It is known by the no-cloning theorem that constructing a machine that is able to clone an arbitrary quantum state is impossible. However, if the copying is assumed not to be perfect, then universal quantum cloning machines can be generated, being able to create imperfect copies of arbitrary quantum states where the original state and the copy have a certain degree of fidelity that depends on the machine. I came across the paper Quantum copying: Beyond the no-cloning theorem by Buzek and Hillery where this kind of universal quantum cloning machine is presented. However, this paper is from 1996 and I am not aware if some advances in this kind of machines have been done yet.

Consequently, I would like to know if someone does know if any advances in such kind of cloning machines have been done since then, that is, machines whose fidelity is better than the one presented in such paper, or the methods are less complex ... Additionally, it would be also interesting to obtain references about any useful application that such machines present if there is any.


Numerous papers on quantum cloning have been written since 1996, including both theoretical and experimentally focused papers. The following survey paper is a good place to start if you want to learn more:

Valerio Scarani, Sofyan Iblisdir, Nicolas Gisin, and Antonio Acin. Quantum cloning. Reviews of Modern Physics 77: 1225-1256, 2005. arXiv:quant-ph/0511088

  • $\begingroup$ In particular: check out Section IV for applications of cloning to cryptographic attacks (and the limits of such attacks) to quantum key distribution. $\endgroup$ Oct 26 '18 at 11:18

Regarding the optimality of the results of your linked article [1],$\def\ket#1{\lvert#1\rangle}\def\bra#1{\!\langle#1\rvert}$ we find in Section III A that on input $\ket{\phi}$, the states produced by this imperfect cloning operation are of the form $$ \qquad\qquad\qquad \rho_{\text{out}} \,=\, \tfrac{5}{6}\ket{\phi}\bra{\phi} \,+\, \tfrac{1}{6}\ket{\phi^\perp}\bra{\phi^\perp}\,, \qquad\qquad\qquad(\text{3.16 paraphrased}) $$ where $\ket{\phi^\perp}$ is the unique state orthogonal to $\ket{\phi}$. Put otherwise, we have $$ \qquad\qquad\qquad \rho_{\text{out}} \,=\, \tfrac{2}{3}\ket{\phi}\bra{\phi} \,+\, \tfrac{1}{3}\rho_{noise}\,, \qquad\qquad\qquad\qquad\qquad\qquad\qquad\; $$ where $\rho_{\text{noise}} = \tfrac{1}{2}\mathbf 1$ is the maximally mixed state. In this sense what you get is two copies of the state which you provide as input, albeit each being corrupted with white noise. It turns out that this performance is optimal: in [2], it is shown that 5/6 is the optimal fidelity for 'universal cloners', which is what is shown to be achieved in Eqn. (3.16) of [1].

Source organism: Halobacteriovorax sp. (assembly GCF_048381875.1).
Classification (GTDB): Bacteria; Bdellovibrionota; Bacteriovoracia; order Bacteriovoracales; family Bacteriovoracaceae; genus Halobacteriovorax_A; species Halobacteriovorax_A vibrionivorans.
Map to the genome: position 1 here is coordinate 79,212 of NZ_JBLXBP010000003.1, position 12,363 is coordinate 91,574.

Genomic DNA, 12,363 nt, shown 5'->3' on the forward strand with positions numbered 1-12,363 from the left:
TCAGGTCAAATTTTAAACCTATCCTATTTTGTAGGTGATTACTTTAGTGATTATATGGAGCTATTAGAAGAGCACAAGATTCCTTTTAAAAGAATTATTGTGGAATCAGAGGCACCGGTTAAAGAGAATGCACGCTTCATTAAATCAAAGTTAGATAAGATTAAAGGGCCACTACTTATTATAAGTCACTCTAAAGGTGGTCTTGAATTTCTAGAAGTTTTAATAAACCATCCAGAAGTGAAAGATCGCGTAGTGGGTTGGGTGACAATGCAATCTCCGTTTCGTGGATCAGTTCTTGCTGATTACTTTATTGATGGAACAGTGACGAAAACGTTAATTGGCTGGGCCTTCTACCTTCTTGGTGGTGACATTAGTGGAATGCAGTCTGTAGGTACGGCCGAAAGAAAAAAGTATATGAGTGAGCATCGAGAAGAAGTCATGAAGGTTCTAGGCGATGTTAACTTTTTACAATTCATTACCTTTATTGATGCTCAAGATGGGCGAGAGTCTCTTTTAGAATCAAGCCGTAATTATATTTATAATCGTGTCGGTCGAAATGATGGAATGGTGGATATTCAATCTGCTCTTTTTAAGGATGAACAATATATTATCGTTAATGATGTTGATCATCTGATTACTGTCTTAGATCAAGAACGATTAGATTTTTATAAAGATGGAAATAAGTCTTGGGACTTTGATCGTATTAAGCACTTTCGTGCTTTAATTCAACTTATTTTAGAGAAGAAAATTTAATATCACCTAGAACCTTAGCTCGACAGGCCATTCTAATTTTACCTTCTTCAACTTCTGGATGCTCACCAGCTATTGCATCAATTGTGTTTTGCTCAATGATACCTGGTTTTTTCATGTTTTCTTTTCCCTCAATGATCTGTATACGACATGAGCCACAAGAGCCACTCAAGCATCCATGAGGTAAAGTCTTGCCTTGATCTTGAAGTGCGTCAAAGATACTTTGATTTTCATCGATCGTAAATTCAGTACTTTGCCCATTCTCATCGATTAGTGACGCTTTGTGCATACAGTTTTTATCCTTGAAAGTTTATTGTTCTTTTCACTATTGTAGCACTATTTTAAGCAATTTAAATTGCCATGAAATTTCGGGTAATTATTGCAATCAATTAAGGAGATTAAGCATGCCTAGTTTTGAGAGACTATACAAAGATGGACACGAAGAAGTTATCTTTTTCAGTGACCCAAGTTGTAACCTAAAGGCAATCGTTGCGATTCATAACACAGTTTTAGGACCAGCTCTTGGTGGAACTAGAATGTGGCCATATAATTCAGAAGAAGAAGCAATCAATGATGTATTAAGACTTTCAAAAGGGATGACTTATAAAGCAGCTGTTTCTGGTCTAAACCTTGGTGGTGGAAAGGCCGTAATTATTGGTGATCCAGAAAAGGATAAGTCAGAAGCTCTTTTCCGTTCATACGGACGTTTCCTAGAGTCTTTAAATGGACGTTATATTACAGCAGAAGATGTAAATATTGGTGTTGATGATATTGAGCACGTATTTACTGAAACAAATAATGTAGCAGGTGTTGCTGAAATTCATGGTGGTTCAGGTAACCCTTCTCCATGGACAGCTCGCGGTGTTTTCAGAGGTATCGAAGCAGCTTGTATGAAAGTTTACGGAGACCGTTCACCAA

[1] Buzek and Hillery. Quantum copying: Beyond the no-cloning theorem.
       Phys. Rev. A 54 (1844), 1996. [arXiv:quant-ph/9607018]

[2] Bruss et al. Optimal Universal and State-Dependent Quantum Cloning.
      Phys. Rev. A 57 (2368), 1998. [arXiv:quant-ph/9705038].


As John Watrous said, the Rev. Mod. Phys. article is an excellent starting point.

If you want to know the sort of thing that's been looked at since, then in a shameless bit of self-promotion, you might look at this paper. There have been a couple of follow-up papers as well (including one that closes a small step left open in one of the proofs). What is does is asymmetric cloning, in which the different copies of the state have different qualities. We can get optimal results even in these cases.

You might also look for the term "broadcasting", which is kind of related to cloning but on mixed states rather than pure states.


You may also want to check for:

  1. state dependent deterministic cloners which clone with a better fidelity when input state comes from a known ensemble.
    Ref: Bruss et al., PRA 57, 2368 (1997)
  2. probabilistic cloners which clone with unit fidelity but with less than unity success probability
  3. asymmetric cloners where the outputs have cloned with different fidelities
  4. coherent state cloning machines in infinite dimensional Hilbert space picture which have better optimal fidelity than those for discrete variables in finite dimensions.

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